Nigeria’s Crypto Confusion: Government’s Mixed Signals Raise Concerns

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The Nigerian government has reversed the 2021 crypto ban imposed by the Securities and Exchange Commission (SEC) and the Central Bank of Nigeria (CBN) but also caused some access issues for certain crypto platforms, thereby confusing the cryptocurrency community.

In February 2021, a crypto ban was announced, stating that financial institutions were not to be involved in facilitating cryptocurrency transactions and should rather close users’ accounts. It provoked anger and critique of Nigeria by the global crypto sphere because Nigeria is one of the biggest and most expanding markets for digital coins on earth.

The Nigerian government, however, surprised many people when it backtracked on the decision and stated that it would allow cryptocurrency exchanges to operate in the country if they possessed a license from the SEC. This move was viewed as a positive step for digital currency markets because it could foster more creativity, capital inflow, and control.

SEC points out that some of the conditions for obtaining a license include minimum paid-up capital of NGN 500 million ($340,343) and application fees amounting to NGN 30 million ($20,420). SEC, in addition, specified that they would collaborate with CBN to ensure that crypto activities were protected by regulations.

Crypto Exchange Access Woes Spark Concern

However, on the evening of 21st February 2024, the crypto community in Nigeria experienced yet another setback when some users came out to report that they could not access several crypto exchanges’ websites, such as Binance and OctaFX, among others using usual telecommunication service providers leading to speculations of either a new government ban on digital money platforms or just an issue with the telecom companies.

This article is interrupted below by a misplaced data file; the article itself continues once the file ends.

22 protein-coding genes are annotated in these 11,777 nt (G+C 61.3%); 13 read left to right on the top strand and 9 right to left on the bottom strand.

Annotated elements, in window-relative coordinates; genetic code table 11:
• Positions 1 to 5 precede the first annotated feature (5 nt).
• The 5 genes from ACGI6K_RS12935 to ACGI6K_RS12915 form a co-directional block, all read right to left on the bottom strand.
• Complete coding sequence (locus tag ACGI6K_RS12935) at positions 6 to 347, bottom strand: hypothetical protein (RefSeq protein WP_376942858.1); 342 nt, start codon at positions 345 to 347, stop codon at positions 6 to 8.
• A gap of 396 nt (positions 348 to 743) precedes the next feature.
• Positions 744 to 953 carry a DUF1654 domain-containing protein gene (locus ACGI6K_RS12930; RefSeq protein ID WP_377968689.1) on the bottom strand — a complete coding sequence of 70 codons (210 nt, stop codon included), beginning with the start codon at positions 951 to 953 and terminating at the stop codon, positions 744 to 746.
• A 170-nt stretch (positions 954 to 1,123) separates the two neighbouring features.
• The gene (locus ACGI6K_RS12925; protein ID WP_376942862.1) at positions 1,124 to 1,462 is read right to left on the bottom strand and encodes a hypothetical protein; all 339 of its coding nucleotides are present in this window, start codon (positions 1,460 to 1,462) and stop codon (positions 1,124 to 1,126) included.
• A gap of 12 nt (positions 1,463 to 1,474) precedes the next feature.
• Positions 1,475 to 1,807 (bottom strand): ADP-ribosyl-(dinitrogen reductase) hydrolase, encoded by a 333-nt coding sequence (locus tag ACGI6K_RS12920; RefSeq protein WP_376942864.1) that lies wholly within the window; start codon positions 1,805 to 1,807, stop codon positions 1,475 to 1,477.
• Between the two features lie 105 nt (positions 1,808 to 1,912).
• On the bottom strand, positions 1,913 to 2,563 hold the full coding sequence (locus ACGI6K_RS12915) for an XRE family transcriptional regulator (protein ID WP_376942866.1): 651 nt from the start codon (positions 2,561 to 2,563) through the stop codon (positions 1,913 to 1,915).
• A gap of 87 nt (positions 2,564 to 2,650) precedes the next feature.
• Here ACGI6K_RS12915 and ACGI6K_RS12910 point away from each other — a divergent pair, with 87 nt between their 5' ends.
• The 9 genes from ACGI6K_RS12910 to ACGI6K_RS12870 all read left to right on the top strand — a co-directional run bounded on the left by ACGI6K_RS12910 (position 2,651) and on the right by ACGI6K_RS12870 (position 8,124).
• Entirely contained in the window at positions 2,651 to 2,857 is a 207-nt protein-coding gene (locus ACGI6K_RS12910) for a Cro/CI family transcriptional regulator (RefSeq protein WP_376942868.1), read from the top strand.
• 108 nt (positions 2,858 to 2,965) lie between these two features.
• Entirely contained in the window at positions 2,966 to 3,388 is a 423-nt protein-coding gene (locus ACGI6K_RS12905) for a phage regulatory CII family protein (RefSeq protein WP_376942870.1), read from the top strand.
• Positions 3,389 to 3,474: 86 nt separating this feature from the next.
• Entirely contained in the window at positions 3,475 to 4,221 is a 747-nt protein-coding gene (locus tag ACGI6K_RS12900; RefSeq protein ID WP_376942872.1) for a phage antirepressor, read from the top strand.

Binance tweeted that it acknowledges the access challenges they are currently facing and will soon fix them. It also advised clients to trade virtual currencies through its mobile app or P2P platform in Nigeria. According to OctaFX, a leading forex broker, there were access issues, and its users had to apologize for this experience. It advised the users to use its mobile app, web platform, or MetaTrader platform.

Naira’s Decline And Crypto Impact

The naira’s decline has been blamed on the crypto industry, specifically OTC traders who exchange USDT for naira on the P2P market by the government. The government has accused these OTC merchants of creating an artificial lack of dollars and putting some pressure on the rate of exchange.

Nathaniel Luz, however, a co-founder and the chief marketing officer of Flincap, a local over-the-counter digital money trading platform, denied that. He said that the current economic conditions are not induced by falling oil prices or devaluation of naira as claimed by the government.

I have seen different things in life. I have studied central banks and currencies. But, I have yet to see a government lay the responsibility for its currency failing as the Nigerian government is doing today, said Nathaniel.

Luz explained that the naira’s value is affected by various factors that are unrelated to the virtual assets trade industry, such as excess naira, insufficient dollars, heavy reliance on imports, people emigrating and exchanging currency, and uncertainty about Eurobond payments.

Related Reading | Ethereum Gears Up For Spotlight Amid SEC Decision Deadline

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